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4 Insights into Morningstar’s Latest Investment Research

Research to help you understand investing, investors, or the world in a different way

Syl Flood 

 

Financial professionals look to us to translate a flood of information into research that provides them the context to make informed decisions. To help you stay up-to-date, I’ve compiled a roundup of recent work. Here are four insights about Morningstar’s investment research published in the past month or so:

Fund performance doesn't suffer after manager changes

Investors and advisors have assumed that performance suffers when a manager leaves a fund. Using a quantitative approach, quant analyst Madison Sargis shows that this rule of thumb simply shouldn't be followed. Here are her key takeaways:

  • We find no relationship between any type of management change and future returns.
  • Investors overreact to fund-management changes (flows).

In the coming months, we'll publish a related paper that shows that investment consultants' rule of thumb about three or even five years being enough time to give managers time to prove themselves isn't long enough. 

Scientific evidence of climate change has begun to impact our bottom-up company research

Our approach to incorporating climate science is not normative. That is, we are not making a statement about how we think the world should be. We are simply incorporating climate-related facts into our research as we would with any other facts. Several recent equity research papers have touched on the impact of climate change, including:

  • Travis Miller’s in depth buy-side research report "U.S. Nuclear: Down, But Not Out," which is summarized here.
  • In Seth Goldstein's "We Expect Compass Minerals to Bounce Back," the author contends that more volatile weather—not simply warmer weather—is damaging this company's future prospects. 
  • Tesla & electric vehicles: Our estimate of the achievement of cost parity with internal combustion engine powered vehicles is significantly more aggressive than the consensus (Wall Street's) view. Likewise, our estimate of consumer electric vehicle adoption is also above consensus. 

We're not finished with environmental, social, and governance yet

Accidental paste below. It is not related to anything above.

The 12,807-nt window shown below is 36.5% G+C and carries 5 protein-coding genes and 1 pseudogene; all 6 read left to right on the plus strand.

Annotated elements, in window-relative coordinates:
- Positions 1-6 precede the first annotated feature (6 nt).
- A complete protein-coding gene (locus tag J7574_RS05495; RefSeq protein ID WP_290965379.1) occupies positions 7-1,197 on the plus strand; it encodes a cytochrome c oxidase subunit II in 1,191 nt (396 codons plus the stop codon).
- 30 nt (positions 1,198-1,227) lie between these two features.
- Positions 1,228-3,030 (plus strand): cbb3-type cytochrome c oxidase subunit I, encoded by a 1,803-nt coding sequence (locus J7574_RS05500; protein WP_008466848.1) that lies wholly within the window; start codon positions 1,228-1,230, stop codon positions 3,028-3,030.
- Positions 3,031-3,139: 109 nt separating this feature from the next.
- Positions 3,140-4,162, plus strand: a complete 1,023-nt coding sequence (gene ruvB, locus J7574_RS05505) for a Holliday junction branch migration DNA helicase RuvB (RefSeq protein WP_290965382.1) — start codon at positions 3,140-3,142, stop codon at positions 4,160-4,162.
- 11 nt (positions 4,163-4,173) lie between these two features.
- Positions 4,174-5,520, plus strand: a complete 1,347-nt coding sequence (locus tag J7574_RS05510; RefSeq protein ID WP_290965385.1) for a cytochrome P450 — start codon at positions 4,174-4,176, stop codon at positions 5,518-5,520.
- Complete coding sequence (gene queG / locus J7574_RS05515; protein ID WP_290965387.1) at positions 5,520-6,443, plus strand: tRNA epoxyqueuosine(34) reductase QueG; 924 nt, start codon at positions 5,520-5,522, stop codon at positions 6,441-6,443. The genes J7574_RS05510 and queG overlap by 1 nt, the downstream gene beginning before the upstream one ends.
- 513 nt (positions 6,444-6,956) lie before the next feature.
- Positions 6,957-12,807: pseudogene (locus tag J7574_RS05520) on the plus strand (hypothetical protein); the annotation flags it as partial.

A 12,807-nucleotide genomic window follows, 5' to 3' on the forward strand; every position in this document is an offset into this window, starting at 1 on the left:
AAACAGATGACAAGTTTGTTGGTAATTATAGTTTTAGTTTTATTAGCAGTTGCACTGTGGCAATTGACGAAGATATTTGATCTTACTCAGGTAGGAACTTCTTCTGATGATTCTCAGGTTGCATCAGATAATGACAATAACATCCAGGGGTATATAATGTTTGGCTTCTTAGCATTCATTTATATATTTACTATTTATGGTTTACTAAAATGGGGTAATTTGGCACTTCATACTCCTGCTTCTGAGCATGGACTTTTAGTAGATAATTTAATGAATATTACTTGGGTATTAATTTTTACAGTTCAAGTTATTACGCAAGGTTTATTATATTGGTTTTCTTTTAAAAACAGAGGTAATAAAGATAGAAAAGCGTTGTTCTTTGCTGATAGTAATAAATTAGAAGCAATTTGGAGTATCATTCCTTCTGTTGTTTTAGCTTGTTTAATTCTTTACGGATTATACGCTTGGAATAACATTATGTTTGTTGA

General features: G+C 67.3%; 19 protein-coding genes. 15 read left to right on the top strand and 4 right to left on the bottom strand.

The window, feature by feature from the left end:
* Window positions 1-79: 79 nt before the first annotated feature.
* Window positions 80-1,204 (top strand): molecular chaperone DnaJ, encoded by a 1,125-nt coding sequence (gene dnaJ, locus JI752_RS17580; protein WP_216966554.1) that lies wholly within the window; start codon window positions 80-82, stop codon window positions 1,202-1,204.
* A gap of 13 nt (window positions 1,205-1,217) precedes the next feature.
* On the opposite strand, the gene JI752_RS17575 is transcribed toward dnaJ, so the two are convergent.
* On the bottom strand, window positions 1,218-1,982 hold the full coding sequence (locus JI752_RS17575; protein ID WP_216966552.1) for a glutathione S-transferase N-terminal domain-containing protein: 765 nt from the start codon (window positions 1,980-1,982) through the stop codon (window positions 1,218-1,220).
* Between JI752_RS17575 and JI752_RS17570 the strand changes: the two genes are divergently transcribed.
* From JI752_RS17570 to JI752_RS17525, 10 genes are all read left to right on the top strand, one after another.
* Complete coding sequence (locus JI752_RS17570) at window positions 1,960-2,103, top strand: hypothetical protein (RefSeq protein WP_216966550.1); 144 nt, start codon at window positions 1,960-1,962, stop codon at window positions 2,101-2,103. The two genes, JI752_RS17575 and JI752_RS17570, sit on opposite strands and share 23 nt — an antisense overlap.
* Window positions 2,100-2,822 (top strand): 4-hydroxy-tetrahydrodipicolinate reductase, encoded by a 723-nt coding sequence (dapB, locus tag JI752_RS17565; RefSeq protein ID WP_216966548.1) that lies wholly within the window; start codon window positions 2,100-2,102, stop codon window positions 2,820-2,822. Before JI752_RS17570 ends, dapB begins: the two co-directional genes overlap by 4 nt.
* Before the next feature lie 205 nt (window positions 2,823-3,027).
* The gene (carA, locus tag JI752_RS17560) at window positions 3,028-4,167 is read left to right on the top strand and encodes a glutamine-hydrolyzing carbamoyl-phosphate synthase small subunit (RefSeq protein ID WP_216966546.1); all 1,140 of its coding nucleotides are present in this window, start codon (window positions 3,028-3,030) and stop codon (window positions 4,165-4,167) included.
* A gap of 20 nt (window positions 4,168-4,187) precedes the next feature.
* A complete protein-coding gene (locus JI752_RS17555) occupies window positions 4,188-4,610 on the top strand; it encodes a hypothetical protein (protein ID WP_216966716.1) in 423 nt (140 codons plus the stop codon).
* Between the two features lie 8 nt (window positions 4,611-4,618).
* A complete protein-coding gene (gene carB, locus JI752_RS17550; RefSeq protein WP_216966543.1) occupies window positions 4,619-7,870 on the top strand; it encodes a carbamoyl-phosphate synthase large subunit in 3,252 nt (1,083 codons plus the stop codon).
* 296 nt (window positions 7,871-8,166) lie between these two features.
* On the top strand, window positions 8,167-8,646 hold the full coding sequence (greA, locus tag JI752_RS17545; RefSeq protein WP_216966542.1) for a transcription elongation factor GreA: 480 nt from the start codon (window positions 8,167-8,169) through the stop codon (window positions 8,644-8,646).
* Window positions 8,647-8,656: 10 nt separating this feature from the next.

• In Europe, Kenneth Lamont published a paper on passive ESG options. Lamont found that while it's not surprising that ESG-focused passive vehicles avoid energy companies, it is a bit of a surprise that these funds' geographic exposures have a significant impact on performance, too. 

  • Natalia Wolfstetter wrote about the ESG-ness of medalist funds. Using the Morningstar risk model, Wolfstetter found that more-sustainable funds had higher exposure to financial health and factors from the Morningstar® Economic MoatTM Rating.

Want to read more? Get a free trial of Morningstar Direct for access to this research and additional information.

Our call on Snap Inc. has been solid

  • We can only hope that the news articles about millennials using the Snap IPO as their entrée to investing were exaggerated. The company IPO price on March 2 was $17. Since the IPO, the stock closed as high as $27.09 but was trading at $16.22 on Oct. 16. 

  • Kudos to analyst Ali Mogharabi, whose IPO fair value estimate was $15 and has stuck with it, with a small increase a few months ago. 

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What’s coming in our next research digest

  • Learn what Don Phillips means by “triple-down economics.”

  • Get an update on how our assumptions of President Donald Trump’s tax reforms will impact our company coverage universe.

  • Find out why you should care about the company behind that exchange-traded fund you’re so excited about owning.

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